Tag Archives: UBC

2013: revival of a digital non-native

First of all, I wish you all a fruitful 2014 year.

As for me, 2013 has been a transitory year, in every sense of the term. After having already achieved a lot since the early days of Data Elicitation, It’good to remember  the road I have been following day after day.

Very early in my new life as a GfK alumni , I decided to remain on the same innovative trend I had been forging since 2008. Today, it is great to state, that I have strongly enforced the digital side of my analytical competencies through a three-steps process.

First: education time.

I first took all by myself the course that had been originally planned in my 2013 corporate training plan. Therefore, I have attended the joint program from the Digital Analytics Association (DAA) and the University of British Columbia (UBC), a.k.a. “UBC/DAA Award of Achievement in Digital Analytics”. This has been a very intensive 5-month phase, full of exchanges between younger geeks, in search of an additional background in marketing and older senior managers, willing to understand better what digital was all about. All through spring and summer, I have been back to school, and this has led me to a first successful achievement. A warm thanks to my tutors Elena Surcheva, Nicolas Malo, James Ollunga, and Ali Shah for their directions and sensible comments about my works.

UBC award YML

Should you be interested in this (very valuable) program, more information is available on the DAA site (DAA Online Education) or on the UBC site (Award of Achievement in Digital Analytics).

Second: certification time.

Once the training done, I have applied to the DAA certification exam, e.g. “Certified Web Analyst”, which I believed should crown my efforts for entering the world of Digital Analytics. The organization has been complex, center resources in Europe are scarce. I chose Dublin (instead of Barcelona or Copenhagen), most probably because of my affinity to James Joyce’s literature… Another warm thanks to Judy Ritland at the DAA for her efforts in facilitating the exam conditions.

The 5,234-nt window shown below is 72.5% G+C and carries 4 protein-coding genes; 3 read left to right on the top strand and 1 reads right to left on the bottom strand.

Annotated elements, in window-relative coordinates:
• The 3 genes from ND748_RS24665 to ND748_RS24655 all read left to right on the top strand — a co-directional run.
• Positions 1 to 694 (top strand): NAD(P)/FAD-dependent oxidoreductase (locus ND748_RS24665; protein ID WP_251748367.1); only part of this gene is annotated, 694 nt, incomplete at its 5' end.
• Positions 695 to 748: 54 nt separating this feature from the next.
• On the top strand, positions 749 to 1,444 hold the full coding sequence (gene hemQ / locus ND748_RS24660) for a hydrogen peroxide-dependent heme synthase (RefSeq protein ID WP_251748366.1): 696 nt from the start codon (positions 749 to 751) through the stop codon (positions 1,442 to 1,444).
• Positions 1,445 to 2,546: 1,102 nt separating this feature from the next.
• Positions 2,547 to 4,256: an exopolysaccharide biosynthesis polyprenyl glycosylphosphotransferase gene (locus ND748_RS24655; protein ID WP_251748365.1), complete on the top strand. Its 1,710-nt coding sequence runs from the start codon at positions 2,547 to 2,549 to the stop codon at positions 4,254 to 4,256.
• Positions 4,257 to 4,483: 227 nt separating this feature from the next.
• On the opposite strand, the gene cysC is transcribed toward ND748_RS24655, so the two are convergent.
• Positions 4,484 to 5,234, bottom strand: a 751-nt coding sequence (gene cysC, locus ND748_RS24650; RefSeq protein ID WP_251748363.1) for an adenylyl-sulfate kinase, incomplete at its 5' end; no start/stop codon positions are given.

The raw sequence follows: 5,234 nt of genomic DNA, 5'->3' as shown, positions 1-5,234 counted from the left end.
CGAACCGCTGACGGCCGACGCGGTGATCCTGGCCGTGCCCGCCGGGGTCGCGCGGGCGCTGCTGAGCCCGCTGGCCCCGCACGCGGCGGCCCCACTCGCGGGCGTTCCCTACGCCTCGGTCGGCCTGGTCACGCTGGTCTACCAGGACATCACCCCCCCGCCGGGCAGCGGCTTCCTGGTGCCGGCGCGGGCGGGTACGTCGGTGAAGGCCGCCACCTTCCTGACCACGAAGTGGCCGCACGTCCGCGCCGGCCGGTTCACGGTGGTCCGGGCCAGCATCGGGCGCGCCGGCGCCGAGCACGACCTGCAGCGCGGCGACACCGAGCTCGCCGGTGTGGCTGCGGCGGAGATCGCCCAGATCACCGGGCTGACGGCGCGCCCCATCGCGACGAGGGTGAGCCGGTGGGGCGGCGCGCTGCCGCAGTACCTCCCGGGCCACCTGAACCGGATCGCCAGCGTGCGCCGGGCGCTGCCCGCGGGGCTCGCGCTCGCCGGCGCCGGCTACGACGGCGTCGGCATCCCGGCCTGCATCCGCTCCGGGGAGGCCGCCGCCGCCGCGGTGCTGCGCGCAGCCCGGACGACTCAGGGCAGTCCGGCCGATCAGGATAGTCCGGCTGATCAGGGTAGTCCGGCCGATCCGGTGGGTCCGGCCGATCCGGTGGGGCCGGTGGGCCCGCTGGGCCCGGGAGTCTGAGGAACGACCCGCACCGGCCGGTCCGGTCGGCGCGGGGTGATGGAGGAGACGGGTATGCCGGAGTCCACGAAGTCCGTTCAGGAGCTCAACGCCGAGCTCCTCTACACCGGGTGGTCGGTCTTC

Unfortunately, the gorgonzola sandwich at Davy Byrnes had a bitter after-taste, as I failed the exam by only one single point. I read afterwards in various blogs, that the CWA exam is said to be very difficult (as explained by John Lovett here), and it was! But this has been my very first attempt, and, exactly like in the times when I took the HEC examination, in the mid-eighties, I strongly believe that the second attempt will be the good one! To be followed in Q1 2014.

Third: adoption time.

Let us be clear. I am not planning to enlarge my (wonderful) family… Not at all, but I now am a fresh member of the Paris digital group (#WAParis).

I have attended many events linked to digital topics and issues (some comments  in this post or in this post). Among them, the Measure Bowling has been THE ONE by which I have formally joined the merry Parisian geek’s community (measurebowling.org). I got my very first award from it with a valorous third place for the“nerdshirt contest“. Not that bad! And the award for perfect organization goes to Nicolas Guillard and Julia Kowalczyk.

At the very beginning of 2014, I can say all these meetings have been very useful to build up a flourishing future for Data Elicitation. I master very well the topics and issues which may/could/can  require external added competencies to the digital native ones.

As an expert of Big Data management on a worldwide scale (thanks to my 15+ years of experience in managing international transversal projects), I am looking forward to concretely meet these needs.

My next post – coming in a couple of days – will detail more precisely the solutions I can bring.

Stay Tuned !

Back to school, a French freshman vs. North-American online studies

As I have mentioned in an earlier post, I am now also a student at the University of British Columbia, in Vancouver. Or rather on the net.

Instead of watching football (US=Soccer) on TV, sipping a glass of Californian wine (why not?), lying in my sofa like a dead octopus, I am trying to decipher a 54-page document, written in a foreign language (English in this case), and dealing with obscure digital metrics…

A bit exagerated, I must admit. Still, I have already learned a few lessons.

In the first place, the Canadian examiner is only willing to test your knowledge. The questions are all relevant to the lesson, asked in the order of the guide, with simple calculations. No trap, no re-shuffle of the questions, no tricky to-be-deducted-with-your-own-logic calculations, no out-of-lesson problem asked in preparation of future topics.

Basically, no French examiner. A fair Canadian one.

It took me an hour at least to remember this basic fact: the key point here is to check your knowledge, not to evaluate your capacity in assessing complicated issues picking relevant parts of the lessons.

I appreciate the fact that the UBC is only willing to deliver the award to those deserving it, instead of getting rid of those not deserving it.

Different ways of seeing things. Success for as many as possible vs. rescue for a happy few.

I think this tells a lot about the way we handle innovation or even the economic crisis.

Instead of trying potential new ideas again and again, thus generating a few positive initiatives, one often tries rather to prevent failures, and in the end achieves very little.

I do believe in positive thinking. That Is why I am happy to try ever again. And to be evaluated by a North-American tutor…